Acidification of the oceans poses a future challenge to marine life

Acidification of the Oceans Poses a Future Challenge to Marine Life

Oysters that survive and grow in waters with high levels of acidity develop a smaller and brittle shell that breaks more easily.

This consequence of climate change has a great impact on the marine flora and fauna and puts at risk the future of one of the most appreciated seafood: oysters.

One of the lesser-known consequences of climate change is the increase in the levels of water acidity in seas and oceans, with a great impact on marine flora and fauna and which jeopardizes the future of one of the most valued seafood: oysters.

“Oysters, like the rest of the bivalve molluscs, use calcium and carbonate to make their shells. The acidification of the water makes this process difficult and causes the small oysters to die before the shell can be built, “explained Professor of Planetary Sciences at the University of California at Davis, Tessa Michelle Hill.

Hill, geochemist and oceanographer, participated in a conference on increasing sea acidity levels organized by the National Press Foundation of the United States. in San Francisco with the co-founder and vice president of the oyster farming company Hog Island Oyster Co, Terry Sawyer.

“The production cycle for oysters is around a year and a half, but in recent times there have been cases in which we have reached a mortality rate of 100% of the ‘harvest’,” Sawyer said. the most delicate moment is the first week of life of the bivalve.

The responsible for the seas around the planet are increasingly acidic is the excess of carbon dioxide (30% of all emissions to the atmosphere of this gas are absorbed by the ocean), which makes the pH ( scale at which the acidity is measured) go down considerably.

Thus, for example, according to data from the Environmental Protection Agency of the United States (EPA), the level of acidity in the waters of the Canary Islands (Spain) increased from an average of 8.10 pH (lower acidity) in 1990 to an average of 8.07 (higher acidity) in 2010, a pattern that is repeated in seas and oceans around the world.

“These levels of acidity are a great threat to any living being that has a shell: oysters, mussels, sea urchins, barnacles, barnacles … and also for small crustaceans that in turn constitute the main diet for larger fish,” said Hill. .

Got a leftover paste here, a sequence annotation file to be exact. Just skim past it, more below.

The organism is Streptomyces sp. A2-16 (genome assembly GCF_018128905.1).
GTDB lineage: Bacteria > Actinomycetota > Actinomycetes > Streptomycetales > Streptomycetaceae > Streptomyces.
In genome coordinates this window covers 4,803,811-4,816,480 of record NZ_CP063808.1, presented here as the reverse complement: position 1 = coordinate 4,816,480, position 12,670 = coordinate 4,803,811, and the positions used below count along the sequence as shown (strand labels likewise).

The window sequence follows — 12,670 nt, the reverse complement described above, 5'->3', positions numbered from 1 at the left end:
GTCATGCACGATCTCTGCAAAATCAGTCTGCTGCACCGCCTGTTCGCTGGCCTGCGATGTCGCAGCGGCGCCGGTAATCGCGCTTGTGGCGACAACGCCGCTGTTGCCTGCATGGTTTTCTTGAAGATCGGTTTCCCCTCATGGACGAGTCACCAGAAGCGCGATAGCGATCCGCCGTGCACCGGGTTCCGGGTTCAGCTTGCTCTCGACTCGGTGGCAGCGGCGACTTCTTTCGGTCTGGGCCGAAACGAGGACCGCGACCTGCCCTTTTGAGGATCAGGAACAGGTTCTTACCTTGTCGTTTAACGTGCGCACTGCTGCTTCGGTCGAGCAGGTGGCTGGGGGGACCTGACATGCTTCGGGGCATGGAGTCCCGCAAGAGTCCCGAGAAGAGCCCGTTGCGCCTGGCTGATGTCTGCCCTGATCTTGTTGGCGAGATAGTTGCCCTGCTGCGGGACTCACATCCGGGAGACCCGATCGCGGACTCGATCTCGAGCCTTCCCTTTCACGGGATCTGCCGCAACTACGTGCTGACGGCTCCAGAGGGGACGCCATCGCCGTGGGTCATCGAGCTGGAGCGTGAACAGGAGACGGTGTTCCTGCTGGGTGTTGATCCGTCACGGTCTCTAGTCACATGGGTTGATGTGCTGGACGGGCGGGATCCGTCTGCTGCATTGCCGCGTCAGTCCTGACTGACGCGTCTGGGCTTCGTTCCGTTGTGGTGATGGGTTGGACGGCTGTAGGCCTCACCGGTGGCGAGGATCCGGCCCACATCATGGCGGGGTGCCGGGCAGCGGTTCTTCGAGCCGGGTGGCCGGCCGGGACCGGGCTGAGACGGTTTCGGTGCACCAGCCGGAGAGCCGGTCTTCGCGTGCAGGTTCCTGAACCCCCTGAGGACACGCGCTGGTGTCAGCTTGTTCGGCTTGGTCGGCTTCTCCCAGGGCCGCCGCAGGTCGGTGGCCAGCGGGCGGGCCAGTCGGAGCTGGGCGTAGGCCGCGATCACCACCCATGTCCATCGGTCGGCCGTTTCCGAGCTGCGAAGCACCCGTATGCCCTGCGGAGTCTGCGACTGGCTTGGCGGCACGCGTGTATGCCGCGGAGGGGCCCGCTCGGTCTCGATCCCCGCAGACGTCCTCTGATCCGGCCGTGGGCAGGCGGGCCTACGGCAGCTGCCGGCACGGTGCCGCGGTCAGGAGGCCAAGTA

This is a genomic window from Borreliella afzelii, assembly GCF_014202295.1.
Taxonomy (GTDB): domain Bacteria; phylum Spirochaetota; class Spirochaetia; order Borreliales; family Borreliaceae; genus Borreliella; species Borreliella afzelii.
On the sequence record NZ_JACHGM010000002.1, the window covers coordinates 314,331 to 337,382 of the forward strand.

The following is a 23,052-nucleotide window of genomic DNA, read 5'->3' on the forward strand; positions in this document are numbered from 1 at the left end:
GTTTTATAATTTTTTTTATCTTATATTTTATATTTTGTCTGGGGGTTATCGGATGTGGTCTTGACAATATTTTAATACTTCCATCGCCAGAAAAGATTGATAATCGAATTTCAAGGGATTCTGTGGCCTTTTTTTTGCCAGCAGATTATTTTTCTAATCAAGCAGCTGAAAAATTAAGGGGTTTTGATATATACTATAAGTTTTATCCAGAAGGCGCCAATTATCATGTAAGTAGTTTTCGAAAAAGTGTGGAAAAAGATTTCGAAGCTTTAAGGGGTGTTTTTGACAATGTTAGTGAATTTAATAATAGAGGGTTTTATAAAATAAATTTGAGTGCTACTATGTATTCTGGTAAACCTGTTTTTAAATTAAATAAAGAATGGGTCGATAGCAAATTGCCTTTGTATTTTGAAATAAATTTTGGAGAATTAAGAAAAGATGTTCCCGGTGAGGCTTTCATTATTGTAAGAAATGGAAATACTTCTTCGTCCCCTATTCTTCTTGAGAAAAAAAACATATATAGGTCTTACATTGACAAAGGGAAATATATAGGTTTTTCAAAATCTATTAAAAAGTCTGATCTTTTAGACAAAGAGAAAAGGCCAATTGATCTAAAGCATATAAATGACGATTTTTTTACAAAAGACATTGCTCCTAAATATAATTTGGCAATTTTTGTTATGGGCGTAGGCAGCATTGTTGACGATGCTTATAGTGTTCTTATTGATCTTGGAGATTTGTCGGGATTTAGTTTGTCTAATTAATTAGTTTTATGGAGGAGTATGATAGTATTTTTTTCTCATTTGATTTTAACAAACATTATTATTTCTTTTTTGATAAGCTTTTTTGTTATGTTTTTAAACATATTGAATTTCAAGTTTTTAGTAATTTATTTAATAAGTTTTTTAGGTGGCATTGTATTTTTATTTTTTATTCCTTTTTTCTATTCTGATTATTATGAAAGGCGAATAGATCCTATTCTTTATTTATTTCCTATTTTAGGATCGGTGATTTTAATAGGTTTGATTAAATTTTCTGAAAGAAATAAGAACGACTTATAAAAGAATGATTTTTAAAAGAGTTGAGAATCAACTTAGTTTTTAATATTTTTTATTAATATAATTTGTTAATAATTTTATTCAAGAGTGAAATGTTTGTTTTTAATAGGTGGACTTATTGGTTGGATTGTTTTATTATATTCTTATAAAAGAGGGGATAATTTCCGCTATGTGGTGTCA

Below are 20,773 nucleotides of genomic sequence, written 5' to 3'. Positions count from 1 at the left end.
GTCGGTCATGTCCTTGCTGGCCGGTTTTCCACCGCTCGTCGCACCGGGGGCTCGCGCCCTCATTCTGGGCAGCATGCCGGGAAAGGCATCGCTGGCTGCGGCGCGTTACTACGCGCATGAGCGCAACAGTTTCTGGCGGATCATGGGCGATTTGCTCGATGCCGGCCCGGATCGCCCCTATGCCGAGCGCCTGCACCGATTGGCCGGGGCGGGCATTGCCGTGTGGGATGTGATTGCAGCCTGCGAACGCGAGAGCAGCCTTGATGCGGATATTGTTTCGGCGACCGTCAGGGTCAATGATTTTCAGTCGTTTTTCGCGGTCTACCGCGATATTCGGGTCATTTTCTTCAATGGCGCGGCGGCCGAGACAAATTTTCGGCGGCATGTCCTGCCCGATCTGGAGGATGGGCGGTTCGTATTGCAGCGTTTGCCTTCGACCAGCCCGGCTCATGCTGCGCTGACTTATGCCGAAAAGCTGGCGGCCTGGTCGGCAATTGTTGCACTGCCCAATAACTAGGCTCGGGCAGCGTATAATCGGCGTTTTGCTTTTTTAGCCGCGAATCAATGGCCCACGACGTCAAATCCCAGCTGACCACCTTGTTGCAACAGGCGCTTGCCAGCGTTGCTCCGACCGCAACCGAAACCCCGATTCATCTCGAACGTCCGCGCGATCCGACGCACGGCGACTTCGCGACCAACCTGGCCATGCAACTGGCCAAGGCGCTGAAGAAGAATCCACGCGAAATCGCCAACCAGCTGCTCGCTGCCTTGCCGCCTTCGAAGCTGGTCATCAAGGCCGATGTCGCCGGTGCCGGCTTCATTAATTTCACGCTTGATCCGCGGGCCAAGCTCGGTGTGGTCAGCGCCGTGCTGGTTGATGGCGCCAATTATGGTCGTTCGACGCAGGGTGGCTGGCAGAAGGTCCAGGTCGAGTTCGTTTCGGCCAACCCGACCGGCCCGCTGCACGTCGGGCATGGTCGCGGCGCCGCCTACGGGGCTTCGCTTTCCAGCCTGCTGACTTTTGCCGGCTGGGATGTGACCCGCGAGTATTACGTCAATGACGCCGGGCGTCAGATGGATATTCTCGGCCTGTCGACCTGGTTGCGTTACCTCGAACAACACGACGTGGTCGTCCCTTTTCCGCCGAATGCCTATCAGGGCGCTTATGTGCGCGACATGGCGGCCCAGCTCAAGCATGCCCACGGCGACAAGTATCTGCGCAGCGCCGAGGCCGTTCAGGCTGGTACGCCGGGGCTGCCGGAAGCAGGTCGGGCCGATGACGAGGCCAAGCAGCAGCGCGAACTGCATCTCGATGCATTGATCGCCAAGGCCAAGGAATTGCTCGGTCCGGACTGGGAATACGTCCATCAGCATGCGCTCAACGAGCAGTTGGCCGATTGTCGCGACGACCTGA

Oysters that survive and grow in waters with high levels of acidity develop a smaller, brittle shell that breaks more easily, and Hill’s team is studying whether, in addition to the shell, the animal itself is also smaller, something that It has already been proven that it happens in the case of mussels.

Such is the magnitude of the problem that Sawyer, whose company was founded in Tomales Bay ( California ) 36 years ago and employs 260 people, doubts the future viability of the industry, since the alternatives found to date result very expensive and limit production.

This is the case of the hatcheries, water tanks built on land in which the growth of the oysters is controlled while they develop their shell before depositing them in aquatic farms in the sea, a process that allows them to be protected from acidity, but it is very expensive its cultivation

In addition to hindering or even preventing the construction of shells in bivalves, high levels of acidity in the water also affect the behavior and reproduction of other marine animals.

Acidification, however, also has “winners” in marine ecosystems, since algae and other aquatic plants benefit from excess carbon dioxide, which allows them to grow faster and achieve greater size.

“We have to change and adapt at full speed, or else in a short time we will run out of business. One of the strategies we are pursuing is to promote sales and dishes based on winning species such as seaweed, “Sawyer added.

Svilen Petrov, Maritime Herald, 20 March 2019. Article.

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